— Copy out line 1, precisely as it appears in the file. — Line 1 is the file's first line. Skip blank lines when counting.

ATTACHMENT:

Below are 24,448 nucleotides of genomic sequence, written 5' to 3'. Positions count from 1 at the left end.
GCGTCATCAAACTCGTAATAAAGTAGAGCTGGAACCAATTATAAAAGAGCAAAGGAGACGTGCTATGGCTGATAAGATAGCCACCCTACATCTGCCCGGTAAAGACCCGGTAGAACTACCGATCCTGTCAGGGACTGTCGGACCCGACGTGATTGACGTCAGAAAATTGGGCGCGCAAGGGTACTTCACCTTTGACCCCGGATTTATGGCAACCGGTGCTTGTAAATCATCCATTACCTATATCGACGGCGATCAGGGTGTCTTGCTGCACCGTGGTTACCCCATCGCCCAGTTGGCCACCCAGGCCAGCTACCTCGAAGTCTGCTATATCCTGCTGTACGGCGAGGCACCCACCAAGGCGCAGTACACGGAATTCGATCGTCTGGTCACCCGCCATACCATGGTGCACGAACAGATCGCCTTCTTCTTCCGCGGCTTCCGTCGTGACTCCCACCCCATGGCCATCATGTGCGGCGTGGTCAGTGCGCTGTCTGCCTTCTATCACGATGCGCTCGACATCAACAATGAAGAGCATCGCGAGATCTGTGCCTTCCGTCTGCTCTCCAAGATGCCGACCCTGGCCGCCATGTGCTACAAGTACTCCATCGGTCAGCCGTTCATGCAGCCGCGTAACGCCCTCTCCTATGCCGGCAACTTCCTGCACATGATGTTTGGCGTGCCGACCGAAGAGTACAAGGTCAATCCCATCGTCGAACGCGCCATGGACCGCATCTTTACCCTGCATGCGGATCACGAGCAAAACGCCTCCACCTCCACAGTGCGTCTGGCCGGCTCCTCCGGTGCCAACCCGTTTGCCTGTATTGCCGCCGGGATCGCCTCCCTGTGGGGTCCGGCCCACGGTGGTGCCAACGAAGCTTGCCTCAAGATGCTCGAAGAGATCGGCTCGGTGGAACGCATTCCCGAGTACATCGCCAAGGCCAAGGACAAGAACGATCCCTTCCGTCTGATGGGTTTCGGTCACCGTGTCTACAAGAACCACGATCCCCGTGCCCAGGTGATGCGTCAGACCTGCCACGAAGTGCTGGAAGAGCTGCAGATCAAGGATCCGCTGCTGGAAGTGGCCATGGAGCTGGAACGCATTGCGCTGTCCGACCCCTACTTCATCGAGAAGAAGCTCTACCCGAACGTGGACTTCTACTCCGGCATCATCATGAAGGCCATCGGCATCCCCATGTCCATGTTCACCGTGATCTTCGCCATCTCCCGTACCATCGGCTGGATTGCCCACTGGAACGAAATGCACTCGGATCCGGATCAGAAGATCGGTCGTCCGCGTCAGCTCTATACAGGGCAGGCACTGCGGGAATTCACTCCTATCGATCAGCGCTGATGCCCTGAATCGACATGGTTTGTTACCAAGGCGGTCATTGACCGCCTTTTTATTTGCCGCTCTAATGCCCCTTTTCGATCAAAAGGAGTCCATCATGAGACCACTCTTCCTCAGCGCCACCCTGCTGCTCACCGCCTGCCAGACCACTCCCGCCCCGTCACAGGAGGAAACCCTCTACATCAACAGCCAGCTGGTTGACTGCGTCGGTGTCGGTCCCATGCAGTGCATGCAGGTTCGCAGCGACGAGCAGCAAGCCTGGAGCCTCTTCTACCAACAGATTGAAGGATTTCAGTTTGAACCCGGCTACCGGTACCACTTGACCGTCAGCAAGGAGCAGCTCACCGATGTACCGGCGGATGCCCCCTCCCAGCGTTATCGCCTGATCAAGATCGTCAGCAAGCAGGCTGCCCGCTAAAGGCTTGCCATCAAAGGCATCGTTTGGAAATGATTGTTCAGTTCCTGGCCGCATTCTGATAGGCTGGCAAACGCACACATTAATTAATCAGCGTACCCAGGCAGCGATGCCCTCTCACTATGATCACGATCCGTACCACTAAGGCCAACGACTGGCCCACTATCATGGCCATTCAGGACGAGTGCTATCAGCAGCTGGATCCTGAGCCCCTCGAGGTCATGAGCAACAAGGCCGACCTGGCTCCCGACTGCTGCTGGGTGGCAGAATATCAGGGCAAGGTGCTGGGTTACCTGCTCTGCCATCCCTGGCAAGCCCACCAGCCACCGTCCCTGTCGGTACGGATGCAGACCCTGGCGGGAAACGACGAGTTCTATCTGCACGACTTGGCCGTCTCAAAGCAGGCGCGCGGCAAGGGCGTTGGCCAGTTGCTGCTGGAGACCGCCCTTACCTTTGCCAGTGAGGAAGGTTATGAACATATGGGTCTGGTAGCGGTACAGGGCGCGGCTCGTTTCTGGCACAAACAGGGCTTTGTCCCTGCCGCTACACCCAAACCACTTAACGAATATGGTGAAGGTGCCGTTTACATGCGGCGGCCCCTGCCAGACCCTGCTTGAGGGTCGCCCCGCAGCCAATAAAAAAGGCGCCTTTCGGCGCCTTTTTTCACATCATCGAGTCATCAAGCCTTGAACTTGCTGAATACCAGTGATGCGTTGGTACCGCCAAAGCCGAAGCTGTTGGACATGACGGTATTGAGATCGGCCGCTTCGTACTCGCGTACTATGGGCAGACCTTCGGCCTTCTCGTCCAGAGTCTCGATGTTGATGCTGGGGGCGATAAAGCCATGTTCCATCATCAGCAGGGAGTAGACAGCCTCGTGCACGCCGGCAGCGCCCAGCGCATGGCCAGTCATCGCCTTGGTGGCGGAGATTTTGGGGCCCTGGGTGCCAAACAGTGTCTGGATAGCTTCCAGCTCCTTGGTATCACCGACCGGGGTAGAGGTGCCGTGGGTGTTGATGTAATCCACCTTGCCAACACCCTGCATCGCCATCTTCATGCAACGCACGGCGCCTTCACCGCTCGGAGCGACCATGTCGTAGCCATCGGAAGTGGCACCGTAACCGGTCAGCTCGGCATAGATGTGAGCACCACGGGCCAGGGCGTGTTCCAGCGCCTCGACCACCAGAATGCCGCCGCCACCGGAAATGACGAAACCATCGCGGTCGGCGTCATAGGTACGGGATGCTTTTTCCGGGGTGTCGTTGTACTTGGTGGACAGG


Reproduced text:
Below are 24,448 nucleotides of genomic sequence, written 5' to 3'. Positions count from 1 at the left end.